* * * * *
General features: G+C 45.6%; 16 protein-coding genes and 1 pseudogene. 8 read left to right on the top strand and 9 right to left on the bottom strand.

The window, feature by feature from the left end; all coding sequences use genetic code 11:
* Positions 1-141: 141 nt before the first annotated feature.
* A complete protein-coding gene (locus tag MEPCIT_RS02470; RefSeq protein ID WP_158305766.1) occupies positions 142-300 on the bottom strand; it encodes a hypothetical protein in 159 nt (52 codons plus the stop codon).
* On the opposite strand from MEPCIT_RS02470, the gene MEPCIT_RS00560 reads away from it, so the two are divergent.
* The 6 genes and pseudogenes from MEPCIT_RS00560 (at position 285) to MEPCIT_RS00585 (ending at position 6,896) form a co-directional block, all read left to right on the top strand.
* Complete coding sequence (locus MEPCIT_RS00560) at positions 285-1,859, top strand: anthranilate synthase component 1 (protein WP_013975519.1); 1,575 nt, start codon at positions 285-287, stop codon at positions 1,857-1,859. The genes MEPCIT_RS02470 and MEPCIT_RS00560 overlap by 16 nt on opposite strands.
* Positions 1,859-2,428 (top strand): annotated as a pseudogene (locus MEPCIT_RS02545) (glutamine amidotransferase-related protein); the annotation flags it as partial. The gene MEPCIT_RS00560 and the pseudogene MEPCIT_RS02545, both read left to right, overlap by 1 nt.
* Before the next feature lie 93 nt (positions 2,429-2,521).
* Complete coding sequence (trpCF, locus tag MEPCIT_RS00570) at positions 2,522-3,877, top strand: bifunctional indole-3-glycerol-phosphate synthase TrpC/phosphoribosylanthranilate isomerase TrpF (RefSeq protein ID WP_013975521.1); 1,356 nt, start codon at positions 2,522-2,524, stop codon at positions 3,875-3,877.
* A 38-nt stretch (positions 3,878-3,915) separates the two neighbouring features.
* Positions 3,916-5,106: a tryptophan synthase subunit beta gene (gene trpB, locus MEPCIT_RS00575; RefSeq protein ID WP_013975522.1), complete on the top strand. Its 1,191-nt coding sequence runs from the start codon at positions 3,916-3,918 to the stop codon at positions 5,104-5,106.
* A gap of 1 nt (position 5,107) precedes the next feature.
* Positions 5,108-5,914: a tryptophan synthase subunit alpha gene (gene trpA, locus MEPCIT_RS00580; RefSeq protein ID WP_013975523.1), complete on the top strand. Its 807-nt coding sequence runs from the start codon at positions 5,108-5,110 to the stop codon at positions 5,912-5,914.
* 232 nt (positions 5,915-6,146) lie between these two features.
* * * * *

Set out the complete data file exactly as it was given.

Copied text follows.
General features: G+C 45.6%; 16 protein-coding genes and 1 pseudogene. 8 read left to right on the top strand and 9 right to left on the bottom strand.

The window, feature by feature from the left end; all coding sequences use genetic code 11:
* Positions 1-141: 141 nt before the first annotated feature.
* A complete protein-coding gene (locus tag MEPCIT_RS02470; RefSeq protein ID WP_158305766.1) occupies positions 142-300 on the bottom strand; it encodes a hypothetical protein in 159 nt (52 codons plus the stop codon).
* On the opposite strand from MEPCIT_RS02470, the gene MEPCIT_RS00560 reads away from it, so the two are divergent.
* The 6 genes and pseudogenes from MEPCIT_RS00560 (at position 285) to MEPCIT_RS00585 (ending at position 6,896) form a co-directional block, all read left to right on the top strand.
* Complete coding sequence (locus MEPCIT_RS00560) at positions 285-1,859, top strand: anthranilate synthase component 1 (protein WP_013975519.1); 1,575 nt, start codon at positions 285-287, stop codon at positions 1,857-1,859. The genes MEPCIT_RS02470 and MEPCIT_RS00560 overlap by 16 nt on opposite strands.
* Positions 1,859-2,428 (top strand): annotated as a pseudogene (locus MEPCIT_RS02545) (glutamine amidotransferase-related protein); the annotation flags it as partial. The gene MEPCIT_RS00560 and the pseudogene MEPCIT_RS02545, both read left to right, overlap by 1 nt.
* Before the next feature lie 93 nt (positions 2,429-2,521).
* Complete coding sequence (trpCF, locus tag MEPCIT_RS00570) at positions 2,522-3,877, top strand: bifunctional indole-3-glycerol-phosphate synthase TrpC/phosphoribosylanthranilate isomerase TrpF (RefSeq protein ID WP_013975521.1); 1,356 nt, start codon at positions 2,522-2,524, stop codon at positions 3,875-3,877.
* A 38-nt stretch (positions 3,878-3,915) separates the two neighbouring features.
* Positions 3,916-5,106: a tryptophan synthase subunit beta gene (gene trpB, locus MEPCIT_RS00575; RefSeq protein ID WP_013975522.1), complete on the top strand. Its 1,191-nt coding sequence runs from the start codon at positions 3,916-3,918 to the stop codon at positions 5,104-5,106.
* A gap of 1 nt (position 5,107) precedes the next feature.
* Positions 5,108-5,914: a tryptophan synthase subunit alpha gene (gene trpA, locus MEPCIT_RS00580; RefSeq protein ID WP_013975523.1), complete on the top strand. Its 807-nt coding sequence runs from the start codon at positions 5,108-5,110 to the stop codon at positions 5,912-5,914.
* 232 nt (positions 5,915-6,146) lie between these two features.